I’ve just kicked off some new research to fuel a keynote and two track sessions at Forrester’s CX North America Forum, coming up June 13–15 in Nashville. I’m calling this research, “Customer Obsession For When The Going Gets Tough.” Here is my thesis:
In times of uncertainty, too many businesses hunker into a protective crouch, defaulting to old ways of business that feel comfortable, even if they are out of date. But the conservative approach to budgeting, innovation, and strategy can’t lead you to growth, in any economy. In fact, choosing to not invest in innovations — especially customer-focused ones — can actually negatively impact your business. That’s right: Doing nothing actually makes it worse. My argument:
Investing in customer obsession yields a 700%-plus return on investment. Specifics depend on your industry, how customer-focused you are already, and how customer-focused you hope to be. But in all businesses — regardless of industry — experience improves customer retention, employee engagement, revenue growth, and profit as they become more mature with customer obsession. I get the challenge to this point, though: In order to achieve this size of a return, you do have to spend. And time, energy, and budget may all be in short supply in the present market context.
So the second point to my argument is this:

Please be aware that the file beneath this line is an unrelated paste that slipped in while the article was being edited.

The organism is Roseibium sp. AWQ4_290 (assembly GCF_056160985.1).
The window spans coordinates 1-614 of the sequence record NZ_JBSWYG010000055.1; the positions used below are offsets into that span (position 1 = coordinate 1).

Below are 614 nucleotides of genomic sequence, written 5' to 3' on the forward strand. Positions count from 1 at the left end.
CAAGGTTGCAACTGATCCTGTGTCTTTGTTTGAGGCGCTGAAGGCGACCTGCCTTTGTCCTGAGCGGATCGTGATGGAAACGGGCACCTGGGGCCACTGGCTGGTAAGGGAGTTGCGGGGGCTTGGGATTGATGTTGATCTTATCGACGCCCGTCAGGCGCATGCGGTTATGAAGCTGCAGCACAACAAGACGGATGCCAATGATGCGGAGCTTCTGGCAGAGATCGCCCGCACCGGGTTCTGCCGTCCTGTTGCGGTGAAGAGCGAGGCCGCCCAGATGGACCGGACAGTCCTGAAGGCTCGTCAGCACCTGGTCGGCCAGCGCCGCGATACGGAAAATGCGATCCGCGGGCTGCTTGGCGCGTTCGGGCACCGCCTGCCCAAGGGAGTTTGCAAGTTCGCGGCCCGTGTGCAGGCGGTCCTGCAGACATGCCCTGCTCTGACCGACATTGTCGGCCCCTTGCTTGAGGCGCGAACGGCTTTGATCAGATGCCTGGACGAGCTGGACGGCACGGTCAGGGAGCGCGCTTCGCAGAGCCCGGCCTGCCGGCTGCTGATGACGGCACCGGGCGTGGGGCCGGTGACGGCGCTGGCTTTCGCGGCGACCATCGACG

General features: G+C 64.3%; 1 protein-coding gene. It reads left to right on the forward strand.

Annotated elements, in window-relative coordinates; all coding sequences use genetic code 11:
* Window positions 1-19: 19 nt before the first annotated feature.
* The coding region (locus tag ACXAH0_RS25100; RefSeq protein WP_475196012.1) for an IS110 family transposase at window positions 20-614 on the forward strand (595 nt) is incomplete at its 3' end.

Not investing in customer obsession creates risk. When you stand still, you choose to not be customer-led, insights-driven, fast, and connected. You:
- Lose customer goodwill. This is easy to see in something like the high volumes of marketing emails that people get daily. People (you and me!) expect a personal, intimate communication because that is what email means to them. Marketers blast out multiple communications a day that don’t seem to have any sensitivity to who the recipient is or how they got on the receiving end of the outreach. When disconnects like this happen between a brand and a customer, customers lose trust in the brand. Lost trust is very hard to restore and leads to declining retention, increased acquisition costs, limited upsell potential, and loss of brand equity.
- Face regulatory fines. There are real financial penalties associated with handing customer data poorly, targeting individuals based on sensitive social, demographic, or economic indicators. Besides sacrificing customer insights that are useful for customizing marketing or demand planning, losing customer data also means having to buy data to replace it or spending on acquisition and nurture programs to woo new buyers.
- Suffer waste. The COVID years showed clearly that companies with sluggish processes that don’t have a dynamic pulse on customer information can’t flex to changing market conditions. This costs budget and time. Norwegian Cruise Line lost millions when it couldn’t quickly stop ads from airing during news programming about COVID outbreaks on cruise ships.
I’m working with Corey McNair, an expert in Forrester’s Total Economic Impact™ (TEI) methodology, to model out the opportunity cost of not maturing with customer obsession. By the Forum, we’ll have a price tag associated with the seemingly “safe” strategy of limiting investments. In the meantime, I’d love to talk to you about your own take on this question.
What are you prioritizing as we move through 2023? How do you decide what to prioritize?
What bold actions have you taken to preserve or drive new growth?
Does an enterprisewide focus on customers help or hinder you this year?
Contact me here or at email@example.com; let’s include your voice in this research!